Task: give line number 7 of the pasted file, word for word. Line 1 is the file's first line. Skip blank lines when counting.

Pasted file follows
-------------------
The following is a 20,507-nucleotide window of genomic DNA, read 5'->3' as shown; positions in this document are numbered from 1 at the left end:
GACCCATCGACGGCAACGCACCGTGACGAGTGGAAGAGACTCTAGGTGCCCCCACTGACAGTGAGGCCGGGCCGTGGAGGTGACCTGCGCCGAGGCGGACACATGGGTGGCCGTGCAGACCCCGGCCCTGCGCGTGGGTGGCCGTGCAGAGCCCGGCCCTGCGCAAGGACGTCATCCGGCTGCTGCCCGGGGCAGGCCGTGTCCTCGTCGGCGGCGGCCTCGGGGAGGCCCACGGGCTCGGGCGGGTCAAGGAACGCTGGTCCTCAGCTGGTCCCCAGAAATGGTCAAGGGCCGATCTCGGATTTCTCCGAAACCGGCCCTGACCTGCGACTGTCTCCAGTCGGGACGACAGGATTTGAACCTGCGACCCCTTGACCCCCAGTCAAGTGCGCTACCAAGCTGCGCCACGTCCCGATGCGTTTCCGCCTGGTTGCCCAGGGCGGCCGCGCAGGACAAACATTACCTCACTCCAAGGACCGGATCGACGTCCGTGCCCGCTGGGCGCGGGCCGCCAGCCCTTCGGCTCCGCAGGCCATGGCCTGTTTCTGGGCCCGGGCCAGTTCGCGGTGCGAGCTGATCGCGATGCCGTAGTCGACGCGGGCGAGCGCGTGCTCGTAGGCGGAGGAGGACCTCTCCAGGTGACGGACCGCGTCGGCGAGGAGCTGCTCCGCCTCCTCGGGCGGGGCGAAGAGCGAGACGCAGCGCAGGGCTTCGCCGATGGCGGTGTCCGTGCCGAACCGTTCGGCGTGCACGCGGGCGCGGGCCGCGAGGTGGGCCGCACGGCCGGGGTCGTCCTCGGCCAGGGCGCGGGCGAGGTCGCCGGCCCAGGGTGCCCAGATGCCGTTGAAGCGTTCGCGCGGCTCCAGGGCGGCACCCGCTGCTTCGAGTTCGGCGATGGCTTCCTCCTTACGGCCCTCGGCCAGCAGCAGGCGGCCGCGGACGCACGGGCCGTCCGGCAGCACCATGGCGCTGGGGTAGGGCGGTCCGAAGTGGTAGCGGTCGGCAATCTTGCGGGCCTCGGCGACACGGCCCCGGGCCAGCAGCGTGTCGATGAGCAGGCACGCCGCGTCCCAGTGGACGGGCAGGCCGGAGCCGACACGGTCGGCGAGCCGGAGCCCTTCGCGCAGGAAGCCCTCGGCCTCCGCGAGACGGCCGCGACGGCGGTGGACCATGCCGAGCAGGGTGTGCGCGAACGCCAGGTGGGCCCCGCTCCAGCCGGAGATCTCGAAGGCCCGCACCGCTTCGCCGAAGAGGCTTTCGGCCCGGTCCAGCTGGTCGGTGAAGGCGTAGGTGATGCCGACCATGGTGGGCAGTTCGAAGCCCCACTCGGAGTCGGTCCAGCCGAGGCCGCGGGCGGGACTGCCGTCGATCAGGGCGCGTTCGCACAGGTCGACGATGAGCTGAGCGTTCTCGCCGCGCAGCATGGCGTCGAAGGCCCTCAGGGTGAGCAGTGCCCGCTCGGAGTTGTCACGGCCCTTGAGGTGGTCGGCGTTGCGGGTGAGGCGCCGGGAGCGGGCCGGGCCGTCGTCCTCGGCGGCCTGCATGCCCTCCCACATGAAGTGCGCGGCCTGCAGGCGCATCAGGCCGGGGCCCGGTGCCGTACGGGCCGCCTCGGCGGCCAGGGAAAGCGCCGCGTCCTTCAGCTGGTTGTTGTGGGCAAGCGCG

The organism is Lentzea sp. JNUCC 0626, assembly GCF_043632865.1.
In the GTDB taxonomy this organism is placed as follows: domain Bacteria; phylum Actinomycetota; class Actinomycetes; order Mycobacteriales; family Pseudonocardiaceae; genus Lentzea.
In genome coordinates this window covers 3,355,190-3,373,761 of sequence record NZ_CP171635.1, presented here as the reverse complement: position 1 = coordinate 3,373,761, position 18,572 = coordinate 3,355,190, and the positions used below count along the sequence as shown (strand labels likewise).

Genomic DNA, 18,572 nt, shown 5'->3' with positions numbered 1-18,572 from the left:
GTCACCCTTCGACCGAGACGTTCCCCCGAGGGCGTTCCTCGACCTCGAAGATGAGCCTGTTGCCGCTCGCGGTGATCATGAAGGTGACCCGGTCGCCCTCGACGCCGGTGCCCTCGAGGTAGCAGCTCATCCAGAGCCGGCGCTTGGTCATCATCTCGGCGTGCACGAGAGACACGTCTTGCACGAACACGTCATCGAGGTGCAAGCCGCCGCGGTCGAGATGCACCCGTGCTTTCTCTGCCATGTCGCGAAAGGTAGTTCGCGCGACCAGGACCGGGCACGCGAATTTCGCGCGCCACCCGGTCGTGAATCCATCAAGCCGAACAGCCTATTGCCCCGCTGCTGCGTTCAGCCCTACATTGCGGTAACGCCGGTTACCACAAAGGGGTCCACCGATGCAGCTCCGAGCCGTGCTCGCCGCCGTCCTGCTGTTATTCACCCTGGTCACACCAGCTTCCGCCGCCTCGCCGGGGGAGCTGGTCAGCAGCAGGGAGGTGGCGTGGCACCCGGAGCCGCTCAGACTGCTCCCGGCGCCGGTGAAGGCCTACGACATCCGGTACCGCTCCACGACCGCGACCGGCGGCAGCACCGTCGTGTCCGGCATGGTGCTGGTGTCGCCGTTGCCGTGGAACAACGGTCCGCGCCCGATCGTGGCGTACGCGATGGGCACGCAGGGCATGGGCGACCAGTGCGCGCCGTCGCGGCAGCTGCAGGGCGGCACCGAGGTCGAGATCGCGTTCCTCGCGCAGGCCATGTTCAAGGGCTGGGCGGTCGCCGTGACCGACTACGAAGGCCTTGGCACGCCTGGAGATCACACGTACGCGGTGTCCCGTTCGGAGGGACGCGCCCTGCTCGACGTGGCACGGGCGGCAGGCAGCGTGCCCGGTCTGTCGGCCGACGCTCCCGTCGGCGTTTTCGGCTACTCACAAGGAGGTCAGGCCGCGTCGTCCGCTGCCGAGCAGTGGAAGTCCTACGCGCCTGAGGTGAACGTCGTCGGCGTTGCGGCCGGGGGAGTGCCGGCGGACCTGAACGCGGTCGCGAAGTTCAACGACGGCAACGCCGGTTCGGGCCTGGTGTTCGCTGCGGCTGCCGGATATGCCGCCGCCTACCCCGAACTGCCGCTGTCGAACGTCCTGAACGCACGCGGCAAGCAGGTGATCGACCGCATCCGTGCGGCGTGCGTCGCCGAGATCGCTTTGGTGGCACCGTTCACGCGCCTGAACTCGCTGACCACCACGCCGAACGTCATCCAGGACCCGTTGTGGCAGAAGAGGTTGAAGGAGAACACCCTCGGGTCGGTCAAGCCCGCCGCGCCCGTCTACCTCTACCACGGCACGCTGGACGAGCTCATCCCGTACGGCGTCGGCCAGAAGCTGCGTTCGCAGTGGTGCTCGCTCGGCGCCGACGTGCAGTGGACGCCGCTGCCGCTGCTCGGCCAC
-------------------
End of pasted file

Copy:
GTCACCCTTCGACCGAGACGTTCCCCCGAGGGCGTTCCTCGACCTCGAAGATGAGCCTGTTGCCGCTCGCGGTGATCATGAAGGTGACCCGGTCGCCCTCGACGCCGGTGCCCTCGAGGTAGCAGCTCATCCAGAGCCGGCGCTTGGTCATCATCTCGGCGTGCACGAGAGACACGTCTTGCACGAACACGTCATCGAGGTGCAAGCCGCCGCGGTCGAGATGCACCCGTGCTTTCTCTGCCATGTCGCGAAAGGTAGTTCGCGCGACCAGGACCGGGCACGCGAATTTCGCGCGCCACCCGGTCGTGAATCCATCAAGCCGAACAGCCTATTGCCCCGCTGCTGCGTTCAGCCCTACATTGCGGTAACGCCGGTTACCACAAAGGGGTCCACCGATGCAGCTCCGAGCCGTGCTCGCCGCCGTCCTGCTGTTATTCACCCTGGTCACACCAGCTTCCGCCGCCTCGCCGGGGGAGCTGGTCAGCAGCAGGGAGGTGGCGTGGCACCCGGAGCCGCTCAGACTGCTCCCGGCGCCGGTGAAGGCCTACGACATCCGGTACCGCTCCACGACCGCGACCGGCGGCAGCACCGTCGTGTCCGGCATGGTGCTGGTGTCGCCGTTGCCGTGGAACAACGGTCCGCGCCCGATCGTGGCGTACGCGATGGGCACGCAGGGCATGGGCGACCAGTGCGCGCCGTCGCGGCAGCTGCAGGGCGGCACCGAGGTCGAGATCGCGTTCCTCGCGCAGGCCATGTTCAAGGGCTGGGCGGTCGCCGTGACCGACTACGAAGGCCTTGGCACGCCTGGAGATCACACGTACGCGGTGTCCCGTTCGGAGGGACGCGCCCTGCTCGACGTGGCACGGGCGGCAGGCAGCGTGCCCGGTCTGTCGGCCGACGCTCCCGTCGGCGTTTTCGGCTACTCACAAGGAGGTCAGGCCGCGTCGTCCGCTGCCGAGCAGTGGAAGTCCTACGCGCCTGAGGTGAACGTCGTCGGCGTTGCGGCCGGGGGAGTGCCGGCGGACCTGAACGCGGTCGCGAAGTTCAACGACGGCAACGCCGGTTCGGGCCTGGTGTTCGCTGCGGCTGCCGGATATGCCGCCGCCTACCCCGAACTGCCGCTGTCGAACGTCCTGAACGCACGCGGCAAGCAGGTGATCGACCGCATCCGTGCGGCGTGCGTCGCCGAGATCGCTTTGGTGGCACCGTTCACGCGCCTGAACTCGCTGACCACCACGCCGAACGTCATCCAGGACCCGTTGTGGCAGAAGAGGTTGAAGGAGAACACCCTCGGGTCGGTCAAGCCCGCCGCGCCCGTCTACCTCTACCACGGCACGCTGGACGAGCTCATCCCGTACGGCGTCGGCCAGAAGCTGCGTTCGCAGTGGTGCTCGCTCGGCGCCGACGTGCAGTGGACGCCGCTGCCGCTGCTCGGCCAC